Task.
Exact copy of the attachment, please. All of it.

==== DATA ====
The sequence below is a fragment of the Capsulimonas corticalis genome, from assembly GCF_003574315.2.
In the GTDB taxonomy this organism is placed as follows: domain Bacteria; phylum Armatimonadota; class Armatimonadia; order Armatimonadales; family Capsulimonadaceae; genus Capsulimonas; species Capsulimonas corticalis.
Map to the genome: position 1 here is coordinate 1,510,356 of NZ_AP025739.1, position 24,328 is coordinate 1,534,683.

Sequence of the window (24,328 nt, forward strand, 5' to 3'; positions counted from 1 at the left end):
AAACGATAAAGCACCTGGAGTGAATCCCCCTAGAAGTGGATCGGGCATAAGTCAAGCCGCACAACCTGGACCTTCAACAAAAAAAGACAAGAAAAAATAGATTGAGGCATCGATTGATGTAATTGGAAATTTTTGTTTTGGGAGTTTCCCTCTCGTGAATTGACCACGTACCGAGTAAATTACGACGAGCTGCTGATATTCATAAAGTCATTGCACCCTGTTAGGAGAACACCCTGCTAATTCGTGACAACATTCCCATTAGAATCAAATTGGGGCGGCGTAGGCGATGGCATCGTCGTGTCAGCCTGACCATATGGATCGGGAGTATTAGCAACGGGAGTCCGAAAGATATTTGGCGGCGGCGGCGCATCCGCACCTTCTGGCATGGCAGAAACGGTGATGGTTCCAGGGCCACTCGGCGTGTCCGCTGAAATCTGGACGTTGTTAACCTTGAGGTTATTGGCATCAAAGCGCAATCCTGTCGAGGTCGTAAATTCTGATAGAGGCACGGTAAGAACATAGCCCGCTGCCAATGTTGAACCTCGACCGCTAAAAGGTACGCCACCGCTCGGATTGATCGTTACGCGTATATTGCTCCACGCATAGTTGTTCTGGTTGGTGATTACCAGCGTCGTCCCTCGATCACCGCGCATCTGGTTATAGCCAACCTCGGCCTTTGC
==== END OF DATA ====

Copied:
The sequence below is a fragment of the Capsulimonas corticalis genome, from assembly GCF_003574315.2.
In the GTDB taxonomy this organism is placed as follows: domain Bacteria; phylum Armatimonadota; class Armatimonadia; order Armatimonadales; family Capsulimonadaceae; genus Capsulimonas; species Capsulimonas corticalis.
Map to the genome: position 1 here is coordinate 1,510,356 of NZ_AP025739.1, position 24,328 is coordinate 1,534,683.

Sequence of the window (24,328 nt, forward strand, 5' to 3'; positions counted from 1 at the left end):
AAACGATAAAGCACCTGGAGTGAATCCCCCTAGAAGTGGATCGGGCATAAGTCAAGCCGCACAACCTGGACCTTCAACAAAAAAAGACAAGAAAAAATAGATTGAGGCATCGATTGATGTAATTGGAAATTTTTGTTTTGGGAGTTTCCCTCTCGTGAATTGACCACGTACCGAGTAAATTACGACGAGCTGCTGATATTCATAAAGTCATTGCACCCTGTTAGGAGAACACCCTGCTAATTCGTGACAACATTCCCATTAGAATCAAATTGGGGCGGCGTAGGCGATGGCATCGTCGTGTCAGCCTGACCATATGGATCGGGAGTATTAGCAACGGGAGTCCGAAAGATATTTGGCGGCGGCGGCGCATCCGCACCTTCTGGCATGGCAGAAACGGTGATGGTTCCAGGGCCACTCGGCGTGTCCGCTGAAATCTGGACGTTGTTAACCTTGAGGTTATTGGCATCAAAGCGCAATCCTGTCGAGGTCGTAAATTCTGATAGAGGCACGGTAAGAACATAGCCCGCTGCCAATGTTGAACCTCGACCGCTAAAAGGTACGCCACCGCTCGGATTGATCGTTACGCGTATATTGCTCCACGCATAGTTGTTCTGGTTGGTGATTACCAGCGTCGTCCCTCGATCACCGCGCATCTGGTTATAGCCAACCTCGGCCTTTGC